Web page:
Elizabeth Warren’s presidential bid leaves questions to be answered

Elizabeth Warren’s presidential bid leaves questions to be answered

With the launch of her exploratory presidential committee on New Year’s Eve, Massachusetts Sen. Elizabeth Warren has been among the first to jump into what is sure to be a crowded field of Democrats vying for their party’s 2020 nomination. In a four-minute video, she laid out in clear terms her bold, progressive agenda for a people-centered economy—a major improvement on the video she published last fall as part of her widely criticized response to President Donald Trump’s false accusations about her Native American ancestry.

For Warren to make her intentions clear nearly two years before the actual election is a good problem to have during this time of political devastation being wrought by Trump. With a partial government shutdown in progress that has no end in sight, and an announced pay freeze for federal workers, the president’s callousness toward working Americans is more apparent than ever. Into this fray, surely Warren’s move is a welcome one. There are, however, caveats to the senator’s bid and critical lessons for voters looking ahead to an inordinately long campaign season.

First, the good stuff: Warren has a strong track record of fighting on behalf of working Americans. Prior to becoming senator, her greatest achievement was to create the Consumer Financial Protection Bureau, a government agency designed to enforce existing regulations protecting ordinary Americans against the shenanigans of banks and the financial industry. As a U.S. senator, Warren has backed a “Medicare for All” bill, spoken out against harsh conditions facing immigrants in detention, criticized the war in Afghanistan, and called for an end to the U.S. support for Saudi Arabia’s war on Yemen. Most recently, she has also backed the idea of a “Green New Deal” to address the ongoing environmental and economic crisis through a green jobs program—a critical litmus test for progressives in Congress.

Second, she has taken a strong position on racial justice, an issue that stymied Sen. Bernie Sanders early in his primary campaign ahead of the 2016 election. In Trump’s first year in office, Warren took a bold position against Jeff Sessions during his confirmation as Attorney General, attempting to read a letter by Coretta Scott King denouncing Sessions’ attacks on black voting rights. She has just hired Anne Reid, a black woman, as her new chief of staff. Most importantly, she has made very clear that the economic struggles facing Americans are more deeply felt by people of color. In her exploratory committee launch video, Warren narrates, “Working families today face a lot tougher path than my family did. And families of color face a path that is steeper and rockier—a path made even harder by the impact of generations of discrimination.”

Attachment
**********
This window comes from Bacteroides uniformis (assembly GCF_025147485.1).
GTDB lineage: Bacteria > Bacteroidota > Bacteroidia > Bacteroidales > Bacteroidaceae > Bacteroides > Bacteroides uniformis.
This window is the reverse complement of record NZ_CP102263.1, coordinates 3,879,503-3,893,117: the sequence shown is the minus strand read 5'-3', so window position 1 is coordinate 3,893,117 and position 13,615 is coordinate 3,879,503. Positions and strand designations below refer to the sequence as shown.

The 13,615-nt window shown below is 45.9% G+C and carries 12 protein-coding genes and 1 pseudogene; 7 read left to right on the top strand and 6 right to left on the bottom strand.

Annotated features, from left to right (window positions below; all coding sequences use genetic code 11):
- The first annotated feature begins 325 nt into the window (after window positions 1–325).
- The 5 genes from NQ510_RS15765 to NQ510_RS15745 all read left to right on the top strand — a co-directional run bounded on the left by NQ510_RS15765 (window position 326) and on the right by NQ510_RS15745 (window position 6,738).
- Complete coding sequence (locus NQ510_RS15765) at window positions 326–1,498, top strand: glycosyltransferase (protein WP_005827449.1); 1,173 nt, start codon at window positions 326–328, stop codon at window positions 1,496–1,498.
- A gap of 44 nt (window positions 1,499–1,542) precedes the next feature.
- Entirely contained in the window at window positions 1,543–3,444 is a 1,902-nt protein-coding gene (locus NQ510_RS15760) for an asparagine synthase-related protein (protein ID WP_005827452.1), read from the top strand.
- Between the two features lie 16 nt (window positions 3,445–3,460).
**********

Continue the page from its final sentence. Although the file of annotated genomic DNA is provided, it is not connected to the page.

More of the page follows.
Third, if this nation is to ever have a female president, Warren would be a good first choice, and certainly a much better one than Hillary Clinton. Warren is a huge improvement on Clinton in terms of progressive policy positions. Unlike the 2016 Democratic nominee, she has clearly articulated many of the Democratic Party’s stated ideals from the beginning of her campaign and unequivocally thrown her political weight behind them. Wall Street executives view Warren as an enemy—as evidenced by their intense lobbying of the Obama administration against her leadership of the CFPB. Clinton, on the other hand, was a well-known friend to corporate America.

Warren’s own family story is a poignant one—her father was a military veteran who worked as a janitor while her mother earned minimum wage at a Sears department store. Despite her family’s strong working-class roots, Warren went on to become a professor at Harvard Law School in 1995. Her family history, however, is also the starting point for where Warren’s potential downfall as a presidential candidate lies.